Georgetown will move to hire energy consultants within months

Over the past three years, Georgetown entered two long-term contracts with solar and wind power producers.

Over the past three years, Georgetown entered two long-term contracts with solar and wind power producers.

Georgetown officials hope to hire consultants within the next few months to help sell off excess energy not used by customers of the city’s utility that has led to millions of dollars in budget shortfalls over the past several years.

“Hopefully by the time we get to April and May we’ll have more answers,” General Manager of Utilities Jim Briggs said Feb. 12.

The city announced Feb. 8 it issued two requests for proposals: one seeking a consultant to oversee its energy portfolio and another to review the city’s management of energy purchases.

Georgetown officials are trying to reduce the excess amount of energy the city is obligated to buy through its contracts with wind and solar power producers. The situation caused a $6.84 million shortfall in the city budget’s electric fund for fiscal year 2017-18.

Projected energy costs for Georgetown between 2016 and 2018 were $26 million lower than what the city needed to meet its contractual obligations and provide electric service.

The requests do not affect the city’s attempts to renegotiate its wind and solar contracts, which are led by city management, Briggs said.

“We’re continuing to have conversations with them,” Briggs said. “Neither one of these [requests for proposals] impact the conversation and discussions that we’re having.”

The city set a Feb. 21 deadline for proposals to review the internal management of its energy contracts and a March 7 deadline for proposals to take over management of the city’s energy portfolio.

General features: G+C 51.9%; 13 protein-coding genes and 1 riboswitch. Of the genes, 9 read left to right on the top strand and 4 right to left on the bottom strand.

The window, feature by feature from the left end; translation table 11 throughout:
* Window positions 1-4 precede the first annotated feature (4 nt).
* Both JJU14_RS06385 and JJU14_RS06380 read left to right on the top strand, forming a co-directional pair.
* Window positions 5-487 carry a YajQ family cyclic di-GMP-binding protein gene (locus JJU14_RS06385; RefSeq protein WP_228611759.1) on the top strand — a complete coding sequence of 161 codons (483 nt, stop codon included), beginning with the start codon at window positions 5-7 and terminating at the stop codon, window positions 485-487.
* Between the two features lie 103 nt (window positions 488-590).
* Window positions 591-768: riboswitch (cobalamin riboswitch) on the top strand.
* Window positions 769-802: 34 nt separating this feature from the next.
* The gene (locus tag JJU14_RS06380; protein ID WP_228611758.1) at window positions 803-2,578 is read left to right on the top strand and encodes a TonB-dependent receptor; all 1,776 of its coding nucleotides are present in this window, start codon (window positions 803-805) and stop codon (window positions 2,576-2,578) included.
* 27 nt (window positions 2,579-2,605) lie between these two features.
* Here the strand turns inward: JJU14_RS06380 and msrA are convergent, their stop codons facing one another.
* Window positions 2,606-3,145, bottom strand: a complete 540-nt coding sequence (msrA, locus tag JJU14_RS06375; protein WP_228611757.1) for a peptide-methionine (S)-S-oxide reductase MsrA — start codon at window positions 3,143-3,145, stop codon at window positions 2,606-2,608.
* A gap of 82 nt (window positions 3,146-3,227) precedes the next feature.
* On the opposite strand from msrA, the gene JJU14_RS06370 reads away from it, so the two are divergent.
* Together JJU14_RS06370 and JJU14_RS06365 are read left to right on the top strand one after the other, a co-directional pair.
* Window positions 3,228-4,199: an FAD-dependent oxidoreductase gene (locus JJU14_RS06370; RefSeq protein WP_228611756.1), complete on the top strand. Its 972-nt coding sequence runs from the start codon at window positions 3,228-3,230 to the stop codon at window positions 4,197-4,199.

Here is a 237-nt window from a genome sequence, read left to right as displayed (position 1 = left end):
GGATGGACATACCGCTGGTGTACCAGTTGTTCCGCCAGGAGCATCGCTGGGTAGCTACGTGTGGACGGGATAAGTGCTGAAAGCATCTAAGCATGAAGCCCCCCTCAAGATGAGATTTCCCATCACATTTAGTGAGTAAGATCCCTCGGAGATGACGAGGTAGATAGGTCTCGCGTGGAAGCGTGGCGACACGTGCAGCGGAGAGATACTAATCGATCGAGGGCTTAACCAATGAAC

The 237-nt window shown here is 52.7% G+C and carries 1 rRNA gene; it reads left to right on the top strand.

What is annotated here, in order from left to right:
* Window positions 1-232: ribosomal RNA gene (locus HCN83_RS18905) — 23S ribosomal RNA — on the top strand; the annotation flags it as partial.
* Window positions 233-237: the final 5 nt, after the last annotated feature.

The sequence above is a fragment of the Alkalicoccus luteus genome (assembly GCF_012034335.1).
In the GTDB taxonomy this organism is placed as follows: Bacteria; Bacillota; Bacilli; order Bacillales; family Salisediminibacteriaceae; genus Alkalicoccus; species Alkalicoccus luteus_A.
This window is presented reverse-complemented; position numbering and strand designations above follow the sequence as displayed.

After proposals and bids are received, Georgetown City Council will decide selections.

The city has $40,000 in its fiscal year 2018-19 budget for the management assessment.

Costs for hiring a consultant for the city's energy portfolio will be based on submitted bids.

Briggs declined to detail a range of how much the city might pay a third party to manage its energy portfolio, citing the nature of the bidding process.

“It’s kind of a competitive process,” Briggs said. “I don’t really want to put something out there at this point in time until we have the proposals.”

The city entered a 20-year, 144 megawatt-hour capacity deal with EDF Renewable Energy’s Spinning Spur 3 wind farm that began operating in 2015 and a 25-year, 150-mWh agreement with the Buckthorn solar plant, now owned by Clearway Energy, that began operating in 2018.

Georgetown also has smaller contracts with a wind farm operated by American Electric Power that expire in 2028 and a natural gas producer owned by Mercuria that will end in 2022.

Georgetown has an existing contract with Garland Power and Light to manage energy sales mostly involving the Mercuria contract, Briggs said.

City officials have said the decision to buy more energy than Georgetown needs in the present day was part of a strategy to plan for future growth and take advantage of increasing prices predicted in the state’s wholesale energy market managed by the Electric Reliability Council of Texas.

The city must sell its excess energy on the wholesale market, but predictions of increased prices in the market have not proven true over the past several years, according to city officials.